ITEAM Case studies mapped Afl Feb 2013

advertisement
The ITEAM project - a joint JISC/UH funded project
Individual EVS case studies – mapped to UH Assessment- for-Learning themes
Engages students with assessment criteria
Support personalised learning
Ensures feedback leads to improvement
Focuses on student development
Stimulates dialogue
Considers student and staff effort
Discipline
How did you use EVS?
What were the benefits to you?
Health (radiography
& imaging)
MCQs with conditional
branching at key
decisions to facilitate
clinical decision making
skills
Immediacy of feedback allowed me to
judge level of understanding in class,
to correct misconceptions and also
underline impact of errors on patient
care.
Life Sciences
Teaching mathematics
and statistics (used as a
diagnostic aid).
Education (postgraduate)
Used to vote on
agreement or
disagreement with a
given statement. This
promoted discussion and
exploration of the topic
in more depth.
Health and
Emergency
To facilitate a weekly
team debate
It was a large cohort (180) so it was
important to ensure everybody was
following the explanations correctly as
the lecture progressed (part of
assessment).
I could look at the results after class
and organise tutorial groups
accordingly, students therefore got the
right level of support.
This use of evs helped to challenge
students thinking, get them talking and
engage them in personal reflection.
Cohort size approx. 12
It was easy to use.
It also encouraged them to think more
carefully about their response (as it
was a small cohort it was easier to see
where opinions were divided) and
forced all members to have a view. It
also promoted group dialogue.
The subject matter was potentially dry
so the debate brought it to life (helped
the students engage with the subject).
It supported team working &peer
What were the benefits to the
students?
Immediate feedback, non-threatening
environment particularly as it was a large,
diverse cohort. The ability to link scenarios
(theory) to practice.
Social interaction as students talked about
answers (dialogue). Enabled peer support.
Immediacy of results showed what the
student knew or needed to revise or get
support on.
Where there any
barriers to use?
Length of time to
prepare scenarios
Any other
comments?
None
No
Much quicker than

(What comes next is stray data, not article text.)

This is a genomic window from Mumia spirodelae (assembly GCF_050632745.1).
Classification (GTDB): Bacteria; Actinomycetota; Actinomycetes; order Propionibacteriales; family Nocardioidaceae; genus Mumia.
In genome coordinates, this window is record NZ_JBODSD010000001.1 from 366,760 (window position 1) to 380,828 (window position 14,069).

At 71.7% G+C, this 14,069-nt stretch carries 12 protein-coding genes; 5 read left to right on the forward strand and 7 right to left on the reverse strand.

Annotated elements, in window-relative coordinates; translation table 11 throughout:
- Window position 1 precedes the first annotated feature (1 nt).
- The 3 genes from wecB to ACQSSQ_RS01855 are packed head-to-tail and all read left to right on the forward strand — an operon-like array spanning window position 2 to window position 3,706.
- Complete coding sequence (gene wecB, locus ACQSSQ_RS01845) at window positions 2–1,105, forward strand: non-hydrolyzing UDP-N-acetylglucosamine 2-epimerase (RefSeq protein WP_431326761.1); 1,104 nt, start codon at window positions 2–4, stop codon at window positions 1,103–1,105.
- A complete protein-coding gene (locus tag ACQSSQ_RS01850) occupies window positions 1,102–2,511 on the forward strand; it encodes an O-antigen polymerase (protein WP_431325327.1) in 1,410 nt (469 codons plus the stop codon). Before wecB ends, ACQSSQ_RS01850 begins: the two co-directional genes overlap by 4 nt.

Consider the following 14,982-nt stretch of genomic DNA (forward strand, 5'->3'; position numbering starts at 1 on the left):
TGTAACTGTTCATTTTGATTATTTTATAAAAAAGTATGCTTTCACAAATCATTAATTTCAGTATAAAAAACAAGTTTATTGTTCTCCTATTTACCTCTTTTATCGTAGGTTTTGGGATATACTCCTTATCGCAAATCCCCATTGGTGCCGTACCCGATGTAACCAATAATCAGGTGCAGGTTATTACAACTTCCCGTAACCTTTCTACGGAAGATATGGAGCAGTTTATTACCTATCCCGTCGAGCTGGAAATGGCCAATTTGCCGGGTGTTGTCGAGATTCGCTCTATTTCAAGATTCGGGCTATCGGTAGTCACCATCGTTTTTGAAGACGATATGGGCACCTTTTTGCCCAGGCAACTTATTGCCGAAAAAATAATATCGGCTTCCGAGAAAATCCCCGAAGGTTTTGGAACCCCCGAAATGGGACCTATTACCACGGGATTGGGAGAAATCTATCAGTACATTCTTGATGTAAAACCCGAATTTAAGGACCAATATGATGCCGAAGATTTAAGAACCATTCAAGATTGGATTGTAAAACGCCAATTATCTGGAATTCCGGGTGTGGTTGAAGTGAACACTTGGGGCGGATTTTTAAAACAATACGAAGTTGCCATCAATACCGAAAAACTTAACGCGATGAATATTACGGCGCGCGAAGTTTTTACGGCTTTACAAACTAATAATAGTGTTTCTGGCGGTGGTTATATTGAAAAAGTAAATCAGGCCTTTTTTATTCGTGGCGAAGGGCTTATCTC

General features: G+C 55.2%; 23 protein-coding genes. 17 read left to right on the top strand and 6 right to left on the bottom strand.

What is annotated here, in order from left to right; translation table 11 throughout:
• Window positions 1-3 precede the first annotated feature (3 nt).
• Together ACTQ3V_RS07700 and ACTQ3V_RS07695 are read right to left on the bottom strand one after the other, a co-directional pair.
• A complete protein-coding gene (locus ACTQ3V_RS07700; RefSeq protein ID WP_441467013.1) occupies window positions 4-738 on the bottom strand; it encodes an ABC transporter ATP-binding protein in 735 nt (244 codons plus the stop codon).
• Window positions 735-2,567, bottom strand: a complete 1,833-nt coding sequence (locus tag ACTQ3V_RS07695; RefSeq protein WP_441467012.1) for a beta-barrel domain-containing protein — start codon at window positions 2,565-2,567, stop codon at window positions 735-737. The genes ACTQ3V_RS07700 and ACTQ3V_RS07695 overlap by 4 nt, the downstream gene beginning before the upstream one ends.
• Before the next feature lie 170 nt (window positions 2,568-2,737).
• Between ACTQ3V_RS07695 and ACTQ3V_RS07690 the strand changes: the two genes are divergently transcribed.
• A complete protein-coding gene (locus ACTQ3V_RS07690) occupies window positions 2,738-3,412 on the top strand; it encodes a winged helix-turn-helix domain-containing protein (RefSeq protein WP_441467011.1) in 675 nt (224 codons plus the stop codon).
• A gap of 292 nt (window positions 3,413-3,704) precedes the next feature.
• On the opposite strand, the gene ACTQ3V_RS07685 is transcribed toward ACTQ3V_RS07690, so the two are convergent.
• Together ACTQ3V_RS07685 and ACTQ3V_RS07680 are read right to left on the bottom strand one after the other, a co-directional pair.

OMR.
Following discussion with them I felt they
were engaged in higher order thinking as a
result of the technology. Also as they were a
small cohort they felt their vote had more
worth (one vote could make a big
difference).
Biggest drawback was to
ensure it is not used as
an entertaining aside as
it will be perceived
novelty which will wear
off. The key to avoiding
this is to put great
though into the question
asked.
Evs builds
confidence and
mutual trust.
Provides anonymity
and is good for
generating debate.
It also gives less
dominant members
of the group a voice
It reduced peer pressure and gave all
students a voice. It supported participation
and active learning as students listened
intently. Students felt able to change their
No, but it is important to
give clear instructions on
use and set ground rules
for debates e.g.
Students said ‘it
made the debate
seem more
important (using
The ITEAM project - a joint JISC/UH funded project
Health (Nursing)
To test recall. To identify
knowledge gaps. To
evaluate the day.
Life Sciences
Drop quizzes. Ice
breaker. Practice run for
summative MCQs.
Engineering
Formative quizzes at end
of lecture to test recall.
To encourage
attendance.
Quiz at new starter
event
Nursing (preregistration)
Law
To mediate debates on
contentious ethical
issues (cohort size40)
review skills and helped build a
learning community.
mind (anonymity) as their understanding
developed.
Competition motivated students to actively
search and critically appraise the literature.
They also developed skills in justifying their
stance. They seem re-assured that the votes
would be correctly counted.
latecomers can’t vote.
EVS encouraged honesty of responses
(through anonymity). The immediacy
of results allowed quick adjustments
to teaching to deal with knowledge
gaps. Promoted dialogue. Capturing
the results enabled evaluation of the
session itself at a later time.
Helped me see where additional
support or revision was needed.
It encouraged the students to reason
why an answer was correct or
incorrect.
Broke up lengthy lectures (so
improved management of attention
span).
It encouraged students to pay
attention in lectures.
The students could see how difference of
opinion and knowledge could impact on
patient care.
None
Communicated expected level of
knowledge. Removed barrier of
embarrassment. EVS helped students see
where they needed to revise. Remove fear